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RELISH project received joint DFG/NEH funding
The German Research Foundation (DFG) and the National Endowment for the Humanities (NEH) have recently approved a German-American project in which MPI's technical group will participate. The RELISH project - rendering endangered languages lexicons interoperable through standards harmonisation - will match key European and American digital standards for lexicons. Until now, the divergence of these lexicons has impeded international collaboration on language technology for resource creation and analysis, as well as web services for archive access.
When a lexicon constitutes the only record of a dying language, it can contribute unique linguistic and cultural information to our store of scientific knowledge. Making it interoperable with other lexical data becomes a critical research priority. However, despite the support accorded to initiatives to develop digital standards for language documentation within both the US and Germany, there still exist major barriers to lexicon interoperability. The most significant barrier is that standards-setting bodies have arrived at different standards for format and markup on the two sides of the Atlantic.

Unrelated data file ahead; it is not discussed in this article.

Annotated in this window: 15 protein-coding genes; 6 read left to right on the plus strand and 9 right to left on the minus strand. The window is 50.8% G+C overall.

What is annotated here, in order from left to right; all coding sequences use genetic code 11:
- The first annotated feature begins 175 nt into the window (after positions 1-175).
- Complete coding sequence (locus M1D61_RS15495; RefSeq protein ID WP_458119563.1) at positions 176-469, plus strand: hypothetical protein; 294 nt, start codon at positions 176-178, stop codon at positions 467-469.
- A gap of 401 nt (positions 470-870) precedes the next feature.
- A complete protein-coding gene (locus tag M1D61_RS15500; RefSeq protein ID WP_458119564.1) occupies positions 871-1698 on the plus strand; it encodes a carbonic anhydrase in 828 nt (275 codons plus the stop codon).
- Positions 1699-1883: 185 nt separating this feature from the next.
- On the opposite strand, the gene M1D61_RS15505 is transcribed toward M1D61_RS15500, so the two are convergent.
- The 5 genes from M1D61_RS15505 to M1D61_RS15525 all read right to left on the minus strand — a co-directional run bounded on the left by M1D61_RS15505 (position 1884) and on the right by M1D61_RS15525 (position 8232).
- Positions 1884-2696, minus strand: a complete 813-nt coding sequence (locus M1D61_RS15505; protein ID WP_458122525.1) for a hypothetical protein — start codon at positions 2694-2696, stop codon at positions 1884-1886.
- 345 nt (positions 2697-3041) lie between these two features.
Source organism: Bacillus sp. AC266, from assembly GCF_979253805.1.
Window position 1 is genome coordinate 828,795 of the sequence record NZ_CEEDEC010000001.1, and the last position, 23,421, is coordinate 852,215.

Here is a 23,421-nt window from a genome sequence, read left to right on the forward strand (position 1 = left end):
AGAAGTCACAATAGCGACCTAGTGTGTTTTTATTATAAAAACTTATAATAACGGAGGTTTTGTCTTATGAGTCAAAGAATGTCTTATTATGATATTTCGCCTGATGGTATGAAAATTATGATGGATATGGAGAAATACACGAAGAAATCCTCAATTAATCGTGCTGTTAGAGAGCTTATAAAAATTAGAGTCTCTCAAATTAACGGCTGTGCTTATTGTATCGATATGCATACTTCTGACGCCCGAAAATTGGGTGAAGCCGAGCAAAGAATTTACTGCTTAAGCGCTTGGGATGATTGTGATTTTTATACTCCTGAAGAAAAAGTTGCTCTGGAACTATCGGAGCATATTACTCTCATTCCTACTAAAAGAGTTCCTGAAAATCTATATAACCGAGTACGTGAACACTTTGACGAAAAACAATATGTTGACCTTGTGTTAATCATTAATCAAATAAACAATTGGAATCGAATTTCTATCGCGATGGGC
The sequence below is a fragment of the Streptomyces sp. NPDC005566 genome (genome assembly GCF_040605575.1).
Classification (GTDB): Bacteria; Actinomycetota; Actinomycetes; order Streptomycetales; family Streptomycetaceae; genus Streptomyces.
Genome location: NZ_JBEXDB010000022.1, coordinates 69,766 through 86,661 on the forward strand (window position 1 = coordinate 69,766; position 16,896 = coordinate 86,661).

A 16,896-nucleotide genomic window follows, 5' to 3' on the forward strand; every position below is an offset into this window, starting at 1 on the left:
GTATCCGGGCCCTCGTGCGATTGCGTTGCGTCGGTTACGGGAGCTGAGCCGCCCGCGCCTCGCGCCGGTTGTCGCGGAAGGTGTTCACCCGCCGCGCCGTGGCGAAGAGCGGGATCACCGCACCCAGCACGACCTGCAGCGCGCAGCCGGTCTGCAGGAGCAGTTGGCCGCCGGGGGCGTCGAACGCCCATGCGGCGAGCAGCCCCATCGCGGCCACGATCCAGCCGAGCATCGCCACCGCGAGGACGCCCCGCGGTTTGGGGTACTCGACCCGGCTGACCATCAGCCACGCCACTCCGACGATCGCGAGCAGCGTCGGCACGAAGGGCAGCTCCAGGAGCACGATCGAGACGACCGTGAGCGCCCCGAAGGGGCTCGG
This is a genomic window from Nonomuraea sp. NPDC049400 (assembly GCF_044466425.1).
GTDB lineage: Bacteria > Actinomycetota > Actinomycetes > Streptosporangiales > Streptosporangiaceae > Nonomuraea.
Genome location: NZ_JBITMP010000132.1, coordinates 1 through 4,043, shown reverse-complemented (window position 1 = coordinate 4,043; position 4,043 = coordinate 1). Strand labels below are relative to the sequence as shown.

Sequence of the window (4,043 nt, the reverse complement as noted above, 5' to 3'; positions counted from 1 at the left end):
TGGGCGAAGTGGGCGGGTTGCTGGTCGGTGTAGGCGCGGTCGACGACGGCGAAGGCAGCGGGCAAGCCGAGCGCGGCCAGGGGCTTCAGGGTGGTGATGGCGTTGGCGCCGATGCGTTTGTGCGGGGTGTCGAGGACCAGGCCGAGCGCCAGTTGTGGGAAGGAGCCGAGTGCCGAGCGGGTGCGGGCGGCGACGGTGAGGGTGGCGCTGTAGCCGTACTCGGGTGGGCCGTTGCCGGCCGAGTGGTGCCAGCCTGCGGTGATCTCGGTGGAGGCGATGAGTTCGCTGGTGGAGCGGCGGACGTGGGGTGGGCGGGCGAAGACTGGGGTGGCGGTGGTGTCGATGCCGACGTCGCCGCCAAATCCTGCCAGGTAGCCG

The project will have significant benefits for the user community and the organisations which support their research. Language data are central to a large scientific community, including anthropologists, archaeologists, historians, geneticists, sociologists, and linguists. Ensuring the interoperability of any individual lexicon will exponentially increase its potential scientific contribution. Moreover, the harmonisation of standards at this early juncture will streamline the future development of software tools and web services deployed in lexical research. Accordingly, this project will add value to other projects already funded with public monies in Europe (e.g., LIRICS, CLARIN) and the US (E-MELD, the Data-Driven Ontology Project, the GOLD Community Project, LEGO); and it will contribute to the ongoing effort of developers and funding agencies to make the most efficient use of scarce resources.
Moreover, as a collaboration between two of the organisations that have been instrumental in promoting both endangered languages documentation and standards development in Europe and the US, this project will provide impetus for other standards harmonisation efforts, as well as offer the scientific research community flexible and integrated access to important new digital materials.
For more information, please contact Dr Claus Zinn (email@example.com).